MILAN, 6 JUNE – A story of a dream. A different point of view of the “Balkan route”, told by two musicians and a Syrian violin. Alaa Arsheed, a composer from Syria who has been living in Italy since 2015, and his friend and Italian jazz musician and producer Isaac de Martin, hope to replicate, accompanied by their music, the dangerous journey across the Balkans made by thousands of refugees and asylum-seekers fleeing war and persecutions, to enter the European Union. Their trip will be backwards, along the route full of challenges, through barriers, refugee camps, from Italy, Slovenia, Austria, Hungary, Romania, Serbia, Bulgaria, Macedonia and finally Greece.
Alaa and Isaac developed their idea last April after a concert of their band, the Adovabadan Jazz Orchestra, at the Festival of Journalism in Perugia. The tournée through the Balkans will be a chance to meet people, record music with them, use art, as body painting and other kind of artistic performances, while filming a documentary to portrait the historical era in which we are living.
“At each stage of our journey, in about 30 days, we will meet with talented artists, we will record them playing and collect a vast repertoire of sounds and music samples. We will also meet people in refugee camps, and involve them in our art performances, to turn gray into colors and light up smiles. We will go through Italy, Slovenia, Austria, Hungary, Romania, Serbia, Bulgaria, Macedonia and Greece. Once back in Italy we will produce a music album”, the two artists explain from the crowdfunding web site created to support the initiative, underling how “music is a powerful mean of dialogue”. The album will be called “Seeds – I play with Mozart”: “We want to make a documentary of our journey to draw a portrait of Europe of our days”.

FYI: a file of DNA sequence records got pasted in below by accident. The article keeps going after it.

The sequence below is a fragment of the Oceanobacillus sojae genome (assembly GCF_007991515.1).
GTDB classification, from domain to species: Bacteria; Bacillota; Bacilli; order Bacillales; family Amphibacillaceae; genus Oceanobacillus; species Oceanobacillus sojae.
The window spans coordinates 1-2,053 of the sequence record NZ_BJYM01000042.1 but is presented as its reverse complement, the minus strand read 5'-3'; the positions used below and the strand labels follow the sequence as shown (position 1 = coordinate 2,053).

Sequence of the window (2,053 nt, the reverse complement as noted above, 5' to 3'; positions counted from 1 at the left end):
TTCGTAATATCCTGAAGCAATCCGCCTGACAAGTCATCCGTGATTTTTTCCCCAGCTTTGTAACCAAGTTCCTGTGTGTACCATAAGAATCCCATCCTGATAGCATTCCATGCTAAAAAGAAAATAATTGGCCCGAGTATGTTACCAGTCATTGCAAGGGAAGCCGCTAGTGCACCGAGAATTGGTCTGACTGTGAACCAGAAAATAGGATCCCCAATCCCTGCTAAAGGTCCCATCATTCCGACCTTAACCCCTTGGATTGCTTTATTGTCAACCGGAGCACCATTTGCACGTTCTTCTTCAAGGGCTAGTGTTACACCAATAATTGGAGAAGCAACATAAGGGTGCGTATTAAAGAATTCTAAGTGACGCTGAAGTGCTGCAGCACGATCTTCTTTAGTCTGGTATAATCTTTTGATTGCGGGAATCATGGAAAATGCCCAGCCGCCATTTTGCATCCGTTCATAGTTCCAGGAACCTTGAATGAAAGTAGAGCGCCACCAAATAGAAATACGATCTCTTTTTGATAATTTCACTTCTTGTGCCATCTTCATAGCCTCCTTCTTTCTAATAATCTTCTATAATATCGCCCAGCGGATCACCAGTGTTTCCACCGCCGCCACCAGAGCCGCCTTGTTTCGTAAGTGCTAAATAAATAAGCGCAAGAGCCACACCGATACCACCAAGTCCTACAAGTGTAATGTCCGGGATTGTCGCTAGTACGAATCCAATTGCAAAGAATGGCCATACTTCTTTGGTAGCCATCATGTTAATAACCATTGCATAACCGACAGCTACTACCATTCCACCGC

Alaa and Isaac seek funds to rent a camper, set it up as a small recording studio, with 2 video-makers documenting the trip. Once back in Italy the film will be printed on a Dvd and presented at festivals and movie theaters. Much of the budget will be invested in buying cameras, brushes, canvases, colors, musical instruments to bring and donate to people in refugee camps. They will be taught how to use them and they will be involved in making a photographic book. At each stage of the journey, the two musicians will also plant an apple tree as the symbol of peace, rebirth and beauty never dying out.
Alaa and Isaac met through Fabrica, the Benetton Communications Research Center who was alerted of the Syrian musician by a tweet of Italian actor Alessandro Gassmann, UNHCR’s goodwill ambassador, who had met him while shooting “Torn”, a documentary film about refugees in Lebanon and Syria. Gassmann was especially touched by the young man’s story, a talented Syrian violinist who had fled Syria to Lebanon in 2011 with the dream of finally playing in Europe. (@OnuItalia/FM)